What do we do with a person whose last name is spelled differently on each record?

+5 votes
in Genealogy Help by Peggy Seaman G2G1 (1.6k points)
If you have any records on the parents you can use their spelling for LNAB.
I think this may be more of a language problem or a translation problem.  My family is from Eastern Europe where the name used a diacritical mark over the letter "C".  My mother told their name was something like "Vancek."  She said the family tried to spell their name phonetically, but couldn't agree on how. The name has been written with "V's" and "W's" used interchangeably, followed by either an "A" or an "O"  and then "C", "S", "CH", "SH", or "SCH" for the letter "C".  This has resulted in birth, death, and marriage certificates all written by the individuals concerned, and all with different spellings. I have not yet found an old enough or original LNAB from before they immigrated to the United States.  Most of my current family members use "Wonchock".  I think I shall just proceed to use this spelling and note variations under the "other names used" - although I am not sure how to do this.
It's not that unusual for European immigrants to the U.S. to have anglicized their surname, and then have subsequent generations of the family migrate to different areas of the country and adopt their own spelling or variant.  In one case in my family, one branch changed their surname spelling back to the original version from the old country.  But the upshot is that descendants adopt the variation used by their branch of the family, and it becomes their de facto legal name.  At some point all the variants start to show up in records, and you have to treat all the different variants as legitimate spellings.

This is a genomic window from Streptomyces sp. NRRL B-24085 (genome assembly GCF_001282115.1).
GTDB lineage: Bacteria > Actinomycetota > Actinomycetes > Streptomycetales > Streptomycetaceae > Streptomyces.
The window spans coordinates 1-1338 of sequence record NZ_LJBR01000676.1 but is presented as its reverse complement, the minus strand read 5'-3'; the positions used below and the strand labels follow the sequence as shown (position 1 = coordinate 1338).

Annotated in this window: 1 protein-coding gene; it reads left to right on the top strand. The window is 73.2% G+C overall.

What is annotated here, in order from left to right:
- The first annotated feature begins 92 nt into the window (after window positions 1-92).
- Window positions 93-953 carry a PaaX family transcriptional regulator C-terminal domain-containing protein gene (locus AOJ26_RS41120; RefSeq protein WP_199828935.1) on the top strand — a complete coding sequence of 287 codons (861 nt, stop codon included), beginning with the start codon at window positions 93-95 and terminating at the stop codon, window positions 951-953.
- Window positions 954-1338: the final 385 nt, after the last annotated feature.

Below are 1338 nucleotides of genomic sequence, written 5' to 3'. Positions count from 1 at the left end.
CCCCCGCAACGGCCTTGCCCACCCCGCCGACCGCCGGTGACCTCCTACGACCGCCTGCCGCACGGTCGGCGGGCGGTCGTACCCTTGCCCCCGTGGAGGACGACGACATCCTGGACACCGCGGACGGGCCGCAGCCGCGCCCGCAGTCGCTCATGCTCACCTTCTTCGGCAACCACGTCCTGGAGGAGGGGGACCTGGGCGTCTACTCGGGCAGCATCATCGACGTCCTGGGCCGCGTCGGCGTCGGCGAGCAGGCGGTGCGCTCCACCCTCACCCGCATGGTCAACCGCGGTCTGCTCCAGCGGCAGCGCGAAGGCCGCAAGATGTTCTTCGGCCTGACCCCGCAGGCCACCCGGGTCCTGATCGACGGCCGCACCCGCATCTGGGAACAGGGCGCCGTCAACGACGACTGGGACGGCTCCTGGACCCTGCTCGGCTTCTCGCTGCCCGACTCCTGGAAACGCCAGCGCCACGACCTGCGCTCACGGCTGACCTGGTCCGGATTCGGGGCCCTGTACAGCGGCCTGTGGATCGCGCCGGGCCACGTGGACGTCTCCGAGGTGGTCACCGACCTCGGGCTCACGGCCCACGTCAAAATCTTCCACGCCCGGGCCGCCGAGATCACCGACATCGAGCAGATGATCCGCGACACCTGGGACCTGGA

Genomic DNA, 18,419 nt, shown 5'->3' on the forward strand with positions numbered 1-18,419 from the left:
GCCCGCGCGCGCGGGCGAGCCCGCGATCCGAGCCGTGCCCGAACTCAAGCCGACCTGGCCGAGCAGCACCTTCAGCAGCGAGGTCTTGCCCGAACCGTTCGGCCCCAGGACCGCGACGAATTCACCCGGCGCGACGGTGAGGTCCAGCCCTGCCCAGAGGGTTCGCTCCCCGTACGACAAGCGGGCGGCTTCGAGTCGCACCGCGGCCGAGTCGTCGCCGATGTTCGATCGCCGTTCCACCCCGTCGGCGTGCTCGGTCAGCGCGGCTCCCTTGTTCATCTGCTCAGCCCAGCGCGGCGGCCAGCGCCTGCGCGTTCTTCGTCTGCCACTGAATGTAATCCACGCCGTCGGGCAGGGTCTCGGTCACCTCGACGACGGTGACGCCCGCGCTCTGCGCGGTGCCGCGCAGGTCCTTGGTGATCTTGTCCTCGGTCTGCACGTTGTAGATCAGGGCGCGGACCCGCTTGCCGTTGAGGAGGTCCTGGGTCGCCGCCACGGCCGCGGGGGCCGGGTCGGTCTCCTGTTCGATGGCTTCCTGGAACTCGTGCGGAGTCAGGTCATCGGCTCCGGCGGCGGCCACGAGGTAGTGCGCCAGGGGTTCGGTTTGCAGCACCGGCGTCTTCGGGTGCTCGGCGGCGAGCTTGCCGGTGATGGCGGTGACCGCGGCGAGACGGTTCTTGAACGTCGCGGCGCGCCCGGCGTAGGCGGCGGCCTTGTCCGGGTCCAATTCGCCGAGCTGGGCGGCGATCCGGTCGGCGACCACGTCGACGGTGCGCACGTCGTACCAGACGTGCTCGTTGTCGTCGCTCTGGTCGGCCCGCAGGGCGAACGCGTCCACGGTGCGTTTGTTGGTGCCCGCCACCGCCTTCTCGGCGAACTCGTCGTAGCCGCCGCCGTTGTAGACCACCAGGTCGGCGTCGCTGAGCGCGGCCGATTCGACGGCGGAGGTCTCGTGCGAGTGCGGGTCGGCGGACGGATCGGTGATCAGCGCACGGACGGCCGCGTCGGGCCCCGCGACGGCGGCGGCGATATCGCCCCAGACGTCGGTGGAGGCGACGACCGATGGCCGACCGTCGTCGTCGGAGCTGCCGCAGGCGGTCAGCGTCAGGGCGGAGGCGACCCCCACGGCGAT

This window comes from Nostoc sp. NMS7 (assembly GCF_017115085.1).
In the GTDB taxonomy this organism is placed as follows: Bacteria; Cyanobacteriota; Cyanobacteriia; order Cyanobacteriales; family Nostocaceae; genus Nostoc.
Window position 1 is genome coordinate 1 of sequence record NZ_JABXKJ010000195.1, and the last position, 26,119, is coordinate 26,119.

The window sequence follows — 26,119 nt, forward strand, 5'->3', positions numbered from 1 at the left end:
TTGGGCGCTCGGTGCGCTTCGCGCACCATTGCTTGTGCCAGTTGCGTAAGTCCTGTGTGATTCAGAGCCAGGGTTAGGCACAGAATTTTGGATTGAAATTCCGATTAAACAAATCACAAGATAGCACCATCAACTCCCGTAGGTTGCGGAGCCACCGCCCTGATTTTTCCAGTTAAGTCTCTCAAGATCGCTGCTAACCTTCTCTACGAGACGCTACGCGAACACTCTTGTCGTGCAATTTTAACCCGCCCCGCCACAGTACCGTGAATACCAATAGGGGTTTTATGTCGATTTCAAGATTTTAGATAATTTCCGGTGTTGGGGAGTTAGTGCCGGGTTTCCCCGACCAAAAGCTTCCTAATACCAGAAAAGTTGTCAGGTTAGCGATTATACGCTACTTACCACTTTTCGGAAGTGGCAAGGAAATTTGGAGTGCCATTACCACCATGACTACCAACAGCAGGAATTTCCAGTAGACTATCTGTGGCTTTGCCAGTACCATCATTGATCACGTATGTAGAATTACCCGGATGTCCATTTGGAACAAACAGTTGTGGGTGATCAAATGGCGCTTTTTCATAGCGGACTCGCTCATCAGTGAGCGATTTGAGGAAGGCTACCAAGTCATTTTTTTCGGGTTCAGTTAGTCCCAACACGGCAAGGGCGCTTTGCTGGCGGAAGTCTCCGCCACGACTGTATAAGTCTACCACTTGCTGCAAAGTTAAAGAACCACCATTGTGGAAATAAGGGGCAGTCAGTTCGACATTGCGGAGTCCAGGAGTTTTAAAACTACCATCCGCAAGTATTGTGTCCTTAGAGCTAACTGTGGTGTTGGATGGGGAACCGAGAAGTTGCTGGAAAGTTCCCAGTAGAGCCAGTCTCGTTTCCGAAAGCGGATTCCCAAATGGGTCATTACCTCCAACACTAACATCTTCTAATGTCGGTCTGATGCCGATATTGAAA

I know all that philosophy doesn't help you if you're seeing a lot of different spellings for a single person, but I'm just saying don't get too hung up about it if it permeates your whole family and affects a lot of your profiles.  You won't be the first researcher to have relatives with different spellings of a name that all descend from the same ancestor.

3 Answers

+8 votes
Best answer
I would use the surname that is most commonly used or as it is written today as the last name (LNAB or CLN).

All other variants are simply separated by commas and listed under "Other Last Names".
by Dieter Lewerenz G2G Astronaut (2.5m points)
selected by Peggy Seaman
It may boil down to a judgment call, but I think you also need to consider the credibility of the records you found.  Census records, for example, are notorious for misspellings, since an enumerator often just wrote what he thought he heard.  Copies of original birth, death , or marriage certificates are usually pretty accurate; and draft registration certificates are good, because they were normally completed by the subject himself, who presumably knew how to spell his own name.  But transcriptions of old handwritten records may be subject to interpretation, so if any candidate spellings are based on those, it's best to try to find the original document and make sure you agree with the transcriber.
That is absolutely right Dennis.
+4 votes
This is exactly why profiles have managers.  It is basically up to the manager to figure out which spelling was intended by the person in the profile. As mentioned by others, you need to take into account the source itself and who actually did the recording.  Census takers and immigration agents were notorious for mis spellings and did not take a lot of time to be sure it was right. They had a lot of people to record and not much time. But marriage records, death records, draft records, etc... were often done by either the person in the profile or a close relative that should be in the know.  I will use some census data in interpreting this though because they will tell you if the person in the profile could read and write.  If they could not do this, it becomes a guessing game as to what is correct.
by Gurney Thompson G2G6 Pilot (306k points)
+3 votes
This is the case with Colvilles in Scotland.  Baptized Colvin, married Colvill, children and buried Colville. (There is someone on FindAGrave who cannot understand IT IS THE SAME NAME)  I usually use Colville because that's what I think people are looking for.  You just can't get all wound up about spelling in Argyll in particular.  There was no standardized spelling.
by Joelle Colville-Hanson G2G6 Pilot (132k points)

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